US election: Obama tells Democrats to be scared of Trump
Democrats should be "running scared" at the challenge posed by Donald Trump, President Obama has said.
After launching his candidacy as an outsider last year, Mr Trump went on to overcome all rivals to clinch the Republican presidential nomination.
Some polls have since indicated he is leading Democrat candidate Hillary Clinton in the presidential race.
Asked by NBC News if Mr Trump could win, Mr Obama said: "I've seen all kinds of crazy stuff happen."
"I think anybody who goes into campaigns not running scared can end up losing," he added.
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Obama's key quotes on Trump in NBC interview
- "My advice to Democrats, and I don't have to give this advice to Hillary Clinton because she already knows it, is you stay worried until all those votes are cast and counted because you know, one of the dangers in an election like this is that people don't take the challenge seriously."
- "What I think is scary is a president who doesn't know their stuff and doesn't seem to have an interest in learning what they don't know."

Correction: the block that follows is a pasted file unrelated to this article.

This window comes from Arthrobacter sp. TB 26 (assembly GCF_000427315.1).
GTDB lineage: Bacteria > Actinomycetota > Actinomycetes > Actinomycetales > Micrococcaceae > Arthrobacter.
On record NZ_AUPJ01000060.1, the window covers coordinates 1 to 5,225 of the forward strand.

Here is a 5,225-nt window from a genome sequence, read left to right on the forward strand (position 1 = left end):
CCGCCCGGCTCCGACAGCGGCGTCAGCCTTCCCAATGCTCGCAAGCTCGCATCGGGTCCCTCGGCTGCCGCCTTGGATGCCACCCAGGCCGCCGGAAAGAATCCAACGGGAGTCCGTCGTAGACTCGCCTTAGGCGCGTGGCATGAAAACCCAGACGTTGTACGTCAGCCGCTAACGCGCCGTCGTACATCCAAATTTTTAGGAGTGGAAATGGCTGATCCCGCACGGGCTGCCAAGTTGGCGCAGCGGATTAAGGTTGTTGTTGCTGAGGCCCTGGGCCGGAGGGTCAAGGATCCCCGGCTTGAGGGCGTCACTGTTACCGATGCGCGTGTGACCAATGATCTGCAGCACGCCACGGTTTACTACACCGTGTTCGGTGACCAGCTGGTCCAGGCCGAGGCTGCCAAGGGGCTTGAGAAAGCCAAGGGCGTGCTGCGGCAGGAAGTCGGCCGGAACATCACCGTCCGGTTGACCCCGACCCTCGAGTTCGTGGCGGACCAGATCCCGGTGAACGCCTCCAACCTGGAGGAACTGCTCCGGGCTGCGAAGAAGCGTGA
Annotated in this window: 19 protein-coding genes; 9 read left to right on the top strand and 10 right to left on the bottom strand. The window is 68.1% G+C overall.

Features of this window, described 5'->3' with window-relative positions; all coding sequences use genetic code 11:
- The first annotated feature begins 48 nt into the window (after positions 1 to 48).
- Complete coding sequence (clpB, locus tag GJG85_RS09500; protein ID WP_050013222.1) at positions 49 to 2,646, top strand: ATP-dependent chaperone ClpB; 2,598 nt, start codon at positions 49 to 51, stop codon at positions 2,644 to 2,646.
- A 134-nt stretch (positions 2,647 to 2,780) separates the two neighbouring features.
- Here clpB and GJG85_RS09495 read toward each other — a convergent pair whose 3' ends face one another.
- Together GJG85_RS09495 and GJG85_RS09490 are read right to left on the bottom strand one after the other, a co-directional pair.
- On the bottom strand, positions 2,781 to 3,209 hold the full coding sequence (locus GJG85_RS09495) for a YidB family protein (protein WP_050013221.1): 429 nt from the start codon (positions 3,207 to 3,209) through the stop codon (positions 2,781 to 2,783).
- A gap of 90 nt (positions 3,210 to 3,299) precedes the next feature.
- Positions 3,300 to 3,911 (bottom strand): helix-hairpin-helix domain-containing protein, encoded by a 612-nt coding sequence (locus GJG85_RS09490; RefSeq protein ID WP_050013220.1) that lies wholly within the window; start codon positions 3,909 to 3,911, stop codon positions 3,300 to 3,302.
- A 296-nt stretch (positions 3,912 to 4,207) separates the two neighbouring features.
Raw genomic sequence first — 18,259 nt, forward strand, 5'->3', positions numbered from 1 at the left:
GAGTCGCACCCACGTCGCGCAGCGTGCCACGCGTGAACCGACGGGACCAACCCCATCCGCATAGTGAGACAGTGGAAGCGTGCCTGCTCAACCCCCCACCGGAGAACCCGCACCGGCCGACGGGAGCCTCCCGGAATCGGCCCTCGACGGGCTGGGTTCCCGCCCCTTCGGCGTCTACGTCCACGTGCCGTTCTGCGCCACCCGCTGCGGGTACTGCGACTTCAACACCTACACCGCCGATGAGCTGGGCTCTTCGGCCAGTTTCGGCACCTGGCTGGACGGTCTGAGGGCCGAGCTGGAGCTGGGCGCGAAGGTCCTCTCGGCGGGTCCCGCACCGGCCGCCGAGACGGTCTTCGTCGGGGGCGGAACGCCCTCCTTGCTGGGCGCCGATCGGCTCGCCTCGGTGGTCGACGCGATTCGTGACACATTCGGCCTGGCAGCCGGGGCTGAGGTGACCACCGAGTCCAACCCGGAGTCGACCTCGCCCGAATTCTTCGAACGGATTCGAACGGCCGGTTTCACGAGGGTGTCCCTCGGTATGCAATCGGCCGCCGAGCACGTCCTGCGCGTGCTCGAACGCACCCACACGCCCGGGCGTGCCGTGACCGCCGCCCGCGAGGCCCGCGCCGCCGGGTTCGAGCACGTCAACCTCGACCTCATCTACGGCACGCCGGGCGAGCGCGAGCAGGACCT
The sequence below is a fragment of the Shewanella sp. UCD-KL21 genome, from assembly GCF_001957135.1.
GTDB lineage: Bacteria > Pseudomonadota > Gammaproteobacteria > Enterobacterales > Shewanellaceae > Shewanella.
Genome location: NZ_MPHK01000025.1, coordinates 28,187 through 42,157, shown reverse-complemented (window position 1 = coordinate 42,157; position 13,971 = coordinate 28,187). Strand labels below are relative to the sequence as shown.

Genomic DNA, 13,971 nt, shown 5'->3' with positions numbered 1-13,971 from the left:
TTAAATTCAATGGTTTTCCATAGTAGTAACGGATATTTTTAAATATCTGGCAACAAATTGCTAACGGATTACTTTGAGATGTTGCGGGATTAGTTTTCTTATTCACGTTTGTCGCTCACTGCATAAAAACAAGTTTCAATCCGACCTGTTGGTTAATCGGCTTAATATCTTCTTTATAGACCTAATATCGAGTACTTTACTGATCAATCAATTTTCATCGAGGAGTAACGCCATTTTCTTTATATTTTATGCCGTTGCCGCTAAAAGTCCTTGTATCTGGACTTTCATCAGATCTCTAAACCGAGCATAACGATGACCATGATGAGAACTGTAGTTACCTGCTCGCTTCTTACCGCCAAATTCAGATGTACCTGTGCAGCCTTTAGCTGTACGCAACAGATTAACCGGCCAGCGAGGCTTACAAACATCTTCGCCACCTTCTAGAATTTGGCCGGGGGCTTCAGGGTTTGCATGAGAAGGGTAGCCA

- "I think if you listen to any press conference he's given, or listen to any of those debates, basic knowledge - about the world or what a nuclear triad is or where various countries are or, you know, the difference between Sunni and Shia in the Muslim world - those are things that he doesn't know and hasn't seemed to spend a lot of time trying to find out about."
Poll monitors had given Mrs Clinton a double-digit lead over Mr Trump for much of the presidential race, but that lead has since been whittled down.
Mr Trump received a boost nationally, and in key battleground states, after the end of his party's convention last week. Some polls now show he is in the lead over Mrs Clinton.
The Democrats' convention in Philadelphia ends on Thursday.
President Obama, Vice-President Joe Biden and Mrs Clinton's vice-presidential pick, Tim Kaine, will speak at the convention on Wednesday.
On Tuesday, Bill Clinton, made the case for his wife's presidency, calling her the "best darn change-maker I've ever known".
"Hillary opened my eyes to a whole new world of public service by private citizens," he said.
In other key moments on Tuesday:
- Mrs Clinton passed the 2,382 delegates needed to claim the nomination after South Dakota announced its delegate vote count
- The "Mothers of the Movement", made up of parents who lost a child to police or gun violence, gave a powerful endorsement to Mrs Clinton
- Geneva Reed-Veal, the mother of Sandra Bland, who died in a police cell, said: "What a blessing tonight to be standing here so that Sandy can still speak through her momma"
- Actress Lena Dunham said: "She knows we have to fight hatred of all kind, and not ignite it for the craven purpose of seeking power"